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Hi, I am a 13 year old girl who plays netball every Saturday. I have been playing netball as a centre since I was about 9 yrs old. When I moved teams I changed to GA cause they needed a GA. I had also been playing basketball so when I moved into GA I shot like a basketballer. I only just recently started trying to shoot like a netballer, but it is't really working. Our GS is usually the player that shoots most of our goals but she broke 2 fingers and is out for the finals. I need some advice to help me to be a better GA and step up a shoot lots of goals to see our team go into the grand final.I need help learning to shoot better but my coach is young and plays defence. p.s. I am the only other shooter in my team.
Hi Laura I'm a fellow Aussie who played both netball and basketball growing up and am also a shooter so hopefully will be able to help! Firstly you need to learn the correct shooting technique. I'll do my best to go through technique in writing%3A Step 1 - Ball placement Hold the ball in your hand with your arm outstretched infront of you. It should be sitting on your fingertips, so that if you brought it to your face you would be able to see through the gap made between your thumb and first finger undernetah the ball to the otherside. This isn't how you should start your shot, but it's a good way to practice holding the ball. Step 2 - Stance Feet should be about shoulder width apart Step 3 - Height Move your arm up above your head so your elbow is touching your ear. Obviously this isn't how you'll shoot but it's good practice to get your arm straight and high. Use your other hand to balance the ball if needed (it should only be a light touch - it is not be used to steer or as added strength. Just support.) Step 4 - Arm movement Now where in Basketball you may have been taught to bend your arm so the ball comes down in front of your face it should be higher for Netball. If you imagine that there is a string which comes out of the top of your head and is connect to the back of your hand which is holding the ball above your head and If the string were to be pulled down your hand should move down to the top of your head. Your elbow should be facing the ring. This again, is just practising the arm movement. Step 5 - Power All your power comes from your legs - NOT your arms. When you go through the technique, you should bend your knees and keep your feet flat on the ground. If you start rocking on to your toes when you bend down you will see your power go down and your accuracy can be affected. However, as you oush up you should finish on your toes. Step 6 - Visualisation When you're standing there, imagine that there's a tube coming up out of ring that's about a ruler's height aobve it. When you shoot, your should be aiming to shoot into the 'tube'. This will help you get the height into the shot. More swishes! Step 7 - Putting it together So put it all together in one fluid movement. When you bend your legs, that's when the 'string' gets pulled down and you move your arm. By the time your legs are straight and you're on your toes you should be at full extention and the ball has left your hand. When the ball does leave your hand you should snap your wrist so your hand ends up looking up like a swans neck. Hopefully this all makes sense, and you can practice. It's hard without seeing someone do it i know, so try searching on Youtube for techniques - but be careful of those who use too much of their other hand. Have a look at the NebtallAustralia channel and whatch some of the Diamonds. In terms of moving from CC to shooting, this can be used to your advantage. How many times have you been watching a shooter from the circle and wanted them to move into the open space but they didn't? You have a unique perspective of a centre and that movement will come in handy. Use it to your advantage - the only difference now is you are allowed in the circle and can shoot. Anyway, I hope thats helped. Good luck for the season! Morgan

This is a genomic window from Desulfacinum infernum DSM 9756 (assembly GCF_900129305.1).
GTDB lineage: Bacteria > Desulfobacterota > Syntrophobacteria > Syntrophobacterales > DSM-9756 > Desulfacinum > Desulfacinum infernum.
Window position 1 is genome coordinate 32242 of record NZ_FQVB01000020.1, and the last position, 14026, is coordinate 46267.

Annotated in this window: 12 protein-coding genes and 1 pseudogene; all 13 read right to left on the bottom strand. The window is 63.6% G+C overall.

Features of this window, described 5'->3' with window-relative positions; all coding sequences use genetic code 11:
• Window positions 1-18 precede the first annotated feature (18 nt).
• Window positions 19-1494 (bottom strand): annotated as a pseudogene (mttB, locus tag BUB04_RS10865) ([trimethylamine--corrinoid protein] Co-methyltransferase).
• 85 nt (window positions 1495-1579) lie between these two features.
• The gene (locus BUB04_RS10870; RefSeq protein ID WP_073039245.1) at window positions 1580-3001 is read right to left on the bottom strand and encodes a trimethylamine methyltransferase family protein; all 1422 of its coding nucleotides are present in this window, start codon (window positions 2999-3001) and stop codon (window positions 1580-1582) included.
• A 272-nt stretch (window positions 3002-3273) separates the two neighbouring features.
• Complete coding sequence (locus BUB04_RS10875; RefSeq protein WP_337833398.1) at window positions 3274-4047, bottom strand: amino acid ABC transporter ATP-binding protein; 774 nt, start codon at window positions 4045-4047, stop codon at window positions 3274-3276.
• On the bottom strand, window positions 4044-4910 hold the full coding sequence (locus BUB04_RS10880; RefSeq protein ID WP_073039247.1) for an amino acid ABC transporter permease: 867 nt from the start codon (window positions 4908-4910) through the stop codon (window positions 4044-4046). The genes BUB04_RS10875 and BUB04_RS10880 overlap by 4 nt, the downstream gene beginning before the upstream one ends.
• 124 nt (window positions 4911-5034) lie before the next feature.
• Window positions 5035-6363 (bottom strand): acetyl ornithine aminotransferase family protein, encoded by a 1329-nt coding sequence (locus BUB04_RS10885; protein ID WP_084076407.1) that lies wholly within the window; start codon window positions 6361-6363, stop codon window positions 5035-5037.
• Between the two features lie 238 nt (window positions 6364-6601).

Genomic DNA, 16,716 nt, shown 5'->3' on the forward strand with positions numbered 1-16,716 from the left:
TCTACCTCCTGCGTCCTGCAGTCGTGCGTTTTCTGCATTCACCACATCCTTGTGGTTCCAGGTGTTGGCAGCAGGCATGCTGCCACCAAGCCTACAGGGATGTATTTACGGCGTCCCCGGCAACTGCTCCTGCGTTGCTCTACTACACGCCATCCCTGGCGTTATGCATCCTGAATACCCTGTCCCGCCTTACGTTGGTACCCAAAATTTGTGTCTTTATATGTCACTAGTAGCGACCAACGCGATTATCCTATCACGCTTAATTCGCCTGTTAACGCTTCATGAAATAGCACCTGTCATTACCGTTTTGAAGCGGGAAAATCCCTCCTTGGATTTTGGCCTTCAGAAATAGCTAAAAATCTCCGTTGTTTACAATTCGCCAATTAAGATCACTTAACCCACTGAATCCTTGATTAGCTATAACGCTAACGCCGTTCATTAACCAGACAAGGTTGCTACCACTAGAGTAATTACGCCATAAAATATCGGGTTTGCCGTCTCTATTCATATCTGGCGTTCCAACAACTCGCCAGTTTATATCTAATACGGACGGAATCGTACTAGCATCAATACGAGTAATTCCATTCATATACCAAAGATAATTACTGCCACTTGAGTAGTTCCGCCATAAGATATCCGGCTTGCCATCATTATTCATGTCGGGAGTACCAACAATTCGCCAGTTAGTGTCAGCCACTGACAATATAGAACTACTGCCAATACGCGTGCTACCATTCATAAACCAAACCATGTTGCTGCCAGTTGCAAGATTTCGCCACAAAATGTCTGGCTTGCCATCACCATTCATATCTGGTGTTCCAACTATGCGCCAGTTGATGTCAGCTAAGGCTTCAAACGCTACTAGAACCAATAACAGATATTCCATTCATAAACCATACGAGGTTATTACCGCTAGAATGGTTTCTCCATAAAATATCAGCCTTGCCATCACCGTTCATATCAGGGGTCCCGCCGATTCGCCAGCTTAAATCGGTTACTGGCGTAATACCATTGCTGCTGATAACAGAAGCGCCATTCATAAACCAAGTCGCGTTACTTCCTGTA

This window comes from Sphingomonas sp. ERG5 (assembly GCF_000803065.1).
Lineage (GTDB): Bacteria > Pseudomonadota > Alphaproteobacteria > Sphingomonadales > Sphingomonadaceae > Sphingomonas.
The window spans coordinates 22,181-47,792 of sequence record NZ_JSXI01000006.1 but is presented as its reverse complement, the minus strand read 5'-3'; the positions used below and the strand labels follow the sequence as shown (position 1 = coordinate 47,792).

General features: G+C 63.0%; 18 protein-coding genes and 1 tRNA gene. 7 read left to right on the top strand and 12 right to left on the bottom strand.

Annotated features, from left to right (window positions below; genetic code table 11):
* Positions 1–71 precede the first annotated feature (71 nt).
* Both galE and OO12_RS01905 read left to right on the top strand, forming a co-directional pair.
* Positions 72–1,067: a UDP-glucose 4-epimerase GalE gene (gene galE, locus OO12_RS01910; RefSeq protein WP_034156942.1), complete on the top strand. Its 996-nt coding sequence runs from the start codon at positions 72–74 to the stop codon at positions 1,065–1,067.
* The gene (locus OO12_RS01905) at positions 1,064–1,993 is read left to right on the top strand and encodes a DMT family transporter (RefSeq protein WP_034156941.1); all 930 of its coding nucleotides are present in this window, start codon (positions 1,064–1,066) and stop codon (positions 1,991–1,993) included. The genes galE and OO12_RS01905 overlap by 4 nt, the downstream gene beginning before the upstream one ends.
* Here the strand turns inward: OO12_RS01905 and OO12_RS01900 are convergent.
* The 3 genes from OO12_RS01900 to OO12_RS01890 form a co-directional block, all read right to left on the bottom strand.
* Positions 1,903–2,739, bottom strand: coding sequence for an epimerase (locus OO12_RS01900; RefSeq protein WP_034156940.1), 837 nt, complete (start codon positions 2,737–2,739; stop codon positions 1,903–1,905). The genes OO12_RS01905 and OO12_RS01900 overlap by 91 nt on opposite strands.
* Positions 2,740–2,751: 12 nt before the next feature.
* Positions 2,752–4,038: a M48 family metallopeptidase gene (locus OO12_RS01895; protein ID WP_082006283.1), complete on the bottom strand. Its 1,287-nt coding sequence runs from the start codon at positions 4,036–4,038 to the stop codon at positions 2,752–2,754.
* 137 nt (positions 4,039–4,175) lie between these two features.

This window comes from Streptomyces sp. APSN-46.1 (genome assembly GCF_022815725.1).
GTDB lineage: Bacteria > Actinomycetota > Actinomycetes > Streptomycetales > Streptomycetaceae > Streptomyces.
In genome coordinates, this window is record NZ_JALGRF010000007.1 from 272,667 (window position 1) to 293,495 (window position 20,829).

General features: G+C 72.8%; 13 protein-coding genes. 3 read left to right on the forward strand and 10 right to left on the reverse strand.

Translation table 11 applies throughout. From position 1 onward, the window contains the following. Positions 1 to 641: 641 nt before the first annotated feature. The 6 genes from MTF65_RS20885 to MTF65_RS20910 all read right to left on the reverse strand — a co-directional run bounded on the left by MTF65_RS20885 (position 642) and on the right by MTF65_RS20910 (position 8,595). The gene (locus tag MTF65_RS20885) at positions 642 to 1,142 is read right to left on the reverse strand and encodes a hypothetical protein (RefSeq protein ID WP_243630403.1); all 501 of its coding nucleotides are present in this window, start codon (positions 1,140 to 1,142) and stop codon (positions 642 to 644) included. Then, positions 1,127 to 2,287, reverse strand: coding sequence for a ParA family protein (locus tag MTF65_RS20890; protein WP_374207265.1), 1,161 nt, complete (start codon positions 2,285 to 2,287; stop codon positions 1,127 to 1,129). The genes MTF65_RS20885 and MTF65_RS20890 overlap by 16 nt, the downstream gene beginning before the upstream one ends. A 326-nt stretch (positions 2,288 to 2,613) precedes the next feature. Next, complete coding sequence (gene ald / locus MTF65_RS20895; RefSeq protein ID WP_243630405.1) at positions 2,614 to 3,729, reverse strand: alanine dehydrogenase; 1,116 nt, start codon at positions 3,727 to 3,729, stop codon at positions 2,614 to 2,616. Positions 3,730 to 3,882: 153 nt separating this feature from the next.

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The variety of sessions across sports - sometimes we steal session ideas from one sport and use them with another.
As we enter the business end of the competition, we take a look at the remaining eight teams and the key talking points surrounding each side.
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